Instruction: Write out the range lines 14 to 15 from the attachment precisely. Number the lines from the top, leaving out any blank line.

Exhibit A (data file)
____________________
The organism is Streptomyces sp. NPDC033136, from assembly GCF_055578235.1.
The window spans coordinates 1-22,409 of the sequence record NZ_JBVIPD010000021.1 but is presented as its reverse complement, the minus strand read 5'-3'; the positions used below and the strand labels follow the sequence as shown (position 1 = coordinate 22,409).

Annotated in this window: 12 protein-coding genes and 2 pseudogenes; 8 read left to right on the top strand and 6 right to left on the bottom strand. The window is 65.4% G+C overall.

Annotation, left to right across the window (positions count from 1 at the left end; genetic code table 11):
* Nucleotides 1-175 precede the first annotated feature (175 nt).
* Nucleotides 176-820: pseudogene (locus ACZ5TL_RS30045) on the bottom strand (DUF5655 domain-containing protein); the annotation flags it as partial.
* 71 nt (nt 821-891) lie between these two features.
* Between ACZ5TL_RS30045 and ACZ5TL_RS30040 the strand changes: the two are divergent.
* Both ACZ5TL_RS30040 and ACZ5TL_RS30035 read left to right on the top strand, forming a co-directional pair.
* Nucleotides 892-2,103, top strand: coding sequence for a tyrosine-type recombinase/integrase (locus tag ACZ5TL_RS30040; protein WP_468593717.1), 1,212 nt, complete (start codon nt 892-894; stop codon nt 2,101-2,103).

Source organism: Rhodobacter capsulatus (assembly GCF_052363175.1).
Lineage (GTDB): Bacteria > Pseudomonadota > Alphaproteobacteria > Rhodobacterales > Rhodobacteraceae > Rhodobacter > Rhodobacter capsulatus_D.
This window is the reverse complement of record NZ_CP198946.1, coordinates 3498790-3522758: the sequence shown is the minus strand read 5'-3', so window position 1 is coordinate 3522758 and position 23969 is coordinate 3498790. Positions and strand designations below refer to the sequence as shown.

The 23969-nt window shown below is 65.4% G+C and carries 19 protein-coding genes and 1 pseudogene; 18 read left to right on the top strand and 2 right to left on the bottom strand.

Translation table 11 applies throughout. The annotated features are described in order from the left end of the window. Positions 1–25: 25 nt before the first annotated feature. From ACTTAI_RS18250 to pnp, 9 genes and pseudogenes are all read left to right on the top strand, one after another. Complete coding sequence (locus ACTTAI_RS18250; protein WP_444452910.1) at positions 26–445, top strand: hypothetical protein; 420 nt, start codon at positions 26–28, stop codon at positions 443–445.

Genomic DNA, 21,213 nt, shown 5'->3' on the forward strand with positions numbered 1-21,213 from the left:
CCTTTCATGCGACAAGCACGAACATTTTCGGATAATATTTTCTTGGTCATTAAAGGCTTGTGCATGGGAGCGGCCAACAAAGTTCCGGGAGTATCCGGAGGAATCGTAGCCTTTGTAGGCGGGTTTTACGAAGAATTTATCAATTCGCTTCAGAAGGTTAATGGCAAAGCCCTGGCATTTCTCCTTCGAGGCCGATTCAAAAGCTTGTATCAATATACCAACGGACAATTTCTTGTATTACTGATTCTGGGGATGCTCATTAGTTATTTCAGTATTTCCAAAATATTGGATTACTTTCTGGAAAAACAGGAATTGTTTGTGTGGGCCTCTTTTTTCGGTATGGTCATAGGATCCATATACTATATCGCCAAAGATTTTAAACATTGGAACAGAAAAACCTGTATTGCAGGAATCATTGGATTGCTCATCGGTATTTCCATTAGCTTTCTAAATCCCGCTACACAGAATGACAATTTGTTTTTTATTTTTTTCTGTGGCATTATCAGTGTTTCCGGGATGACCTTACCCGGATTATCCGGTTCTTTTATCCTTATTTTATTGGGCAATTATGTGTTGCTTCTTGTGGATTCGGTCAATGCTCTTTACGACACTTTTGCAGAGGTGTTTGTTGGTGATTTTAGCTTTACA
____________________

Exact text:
The 23969-nt window shown below is 65.4% G+C and carries 19 protein-coding genes and 1 pseudogene; 18 read left to right on the top strand and 2 right to left on the bottom strand.

Translation table 11 applies throughout. The annotated features are described in order from the left end of the window. Positions 1–25: 25 nt before the first annotated feature. From ACTTAI_RS18250 to pnp, 9 genes and pseudogenes are all read left to right on the top strand, one after another. Complete coding sequence (locus ACTTAI_RS18250; protein WP_444452910.1) at positions 26–445, top strand: hypothetical protein; 420 nt, start codon at positions 26–28, stop codon at positions 443–445.